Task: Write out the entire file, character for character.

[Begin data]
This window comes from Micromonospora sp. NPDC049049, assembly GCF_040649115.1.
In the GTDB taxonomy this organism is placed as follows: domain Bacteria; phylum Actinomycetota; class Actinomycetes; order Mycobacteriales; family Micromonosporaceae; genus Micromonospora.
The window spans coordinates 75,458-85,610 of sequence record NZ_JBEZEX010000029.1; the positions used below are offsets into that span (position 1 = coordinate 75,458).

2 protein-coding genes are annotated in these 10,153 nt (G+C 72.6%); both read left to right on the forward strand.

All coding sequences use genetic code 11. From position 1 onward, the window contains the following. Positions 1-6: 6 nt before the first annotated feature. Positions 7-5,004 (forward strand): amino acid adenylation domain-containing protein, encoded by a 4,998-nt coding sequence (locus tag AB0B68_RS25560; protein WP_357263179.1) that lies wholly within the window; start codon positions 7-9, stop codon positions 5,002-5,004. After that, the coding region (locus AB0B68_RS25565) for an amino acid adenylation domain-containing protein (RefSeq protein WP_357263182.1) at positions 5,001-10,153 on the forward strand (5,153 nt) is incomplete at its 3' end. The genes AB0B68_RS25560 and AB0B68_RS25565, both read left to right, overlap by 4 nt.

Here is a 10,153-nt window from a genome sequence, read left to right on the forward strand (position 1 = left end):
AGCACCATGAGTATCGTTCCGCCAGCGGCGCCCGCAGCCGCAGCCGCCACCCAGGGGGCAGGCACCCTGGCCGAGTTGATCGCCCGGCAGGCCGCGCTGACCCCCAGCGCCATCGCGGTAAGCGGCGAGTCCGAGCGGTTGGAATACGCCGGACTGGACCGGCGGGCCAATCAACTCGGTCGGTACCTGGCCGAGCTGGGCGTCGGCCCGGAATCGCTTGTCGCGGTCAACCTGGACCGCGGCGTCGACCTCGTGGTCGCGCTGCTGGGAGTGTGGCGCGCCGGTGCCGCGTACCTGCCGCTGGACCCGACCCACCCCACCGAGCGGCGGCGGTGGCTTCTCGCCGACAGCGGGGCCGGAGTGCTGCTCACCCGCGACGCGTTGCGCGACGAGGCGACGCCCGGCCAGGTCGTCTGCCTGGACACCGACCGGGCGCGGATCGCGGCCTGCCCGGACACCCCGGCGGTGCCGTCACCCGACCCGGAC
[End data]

This window comes from Micromonospora sp. NPDC049049, assembly GCF_040649115.1.
In the GTDB taxonomy this organism is placed as follows: domain Bacteria; phylum Actinomycetota; class Actinomycetes; order Mycobacteriales; family Micromonosporaceae; genus Micromonospora.
The window spans coordinates 75,458-85,610 of sequence record NZ_JBEZEX010000029.1; the positions used below are offsets into that span (position 1 = coordinate 75,458).

2 protein-coding genes are annotated in these 10,153 nt (G+C 72.6%); both read left to right on the forward strand.

All coding sequences use genetic code 11. From position 1 onward, the window contains the following. Positions 1-6: 6 nt before the first annotated feature. Positions 7-5,004 (forward strand): amino acid adenylation domain-containing protein, encoded by a 4,998-nt coding sequence (locus tag AB0B68_RS25560; protein WP_357263179.1) that lies wholly within the window; start codon positions 7-9, stop codon positions 5,002-5,004. After that, the coding region (locus AB0B68_RS25565) for an amino acid adenylation domain-containing protein (RefSeq protein WP_357263182.1) at positions 5,001-10,153 on the forward strand (5,153 nt) is incomplete at its 3' end. The genes AB0B68_RS25560 and AB0B68_RS25565, both read left to right, overlap by 4 nt.

Here is a 10,153-nt window from a genome sequence, read left to right on the forward strand (position 1 = left end):
AGCACCATGAGTATCGTTCCGCCAGCGGCGCCCGCAGCCGCAGCCGCCACCCAGGGGGCAGGCACCCTGGCCGAGTTGATCGCCCGGCAGGCCGCGCTGACCCCCAGCGCCATCGCGGTAAGCGGCGAGTCCGAGCGGTTGGAATACGCCGGACTGGACCGGCGGGCCAATCAACTCGGTCGGTACCTGGCCGAGCTGGGCGTCGGCCCGGAATCGCTTGTCGCGGTCAACCTGGACCGCGGCGTCGACCTCGTGGTCGCGCTGCTGGGAGTGTGGCGCGCCGGTGCCGCGTACCTGCCGCTGGACCCGACCCACCCCACCGAGCGGCGGCGGTGGCTTCTCGCCGACAGCGGGGCCGGAGTGCTGCTCACCCGCGACGCGTTGCGCGACGAGGCGACGCCCGGCCAGGTCGTCTGCCTGGACACCGACCGGGCGCGGATCGCGGCCTGCCCGGACACCCCGGCGGTGCCGTCACCCGACCCGGAC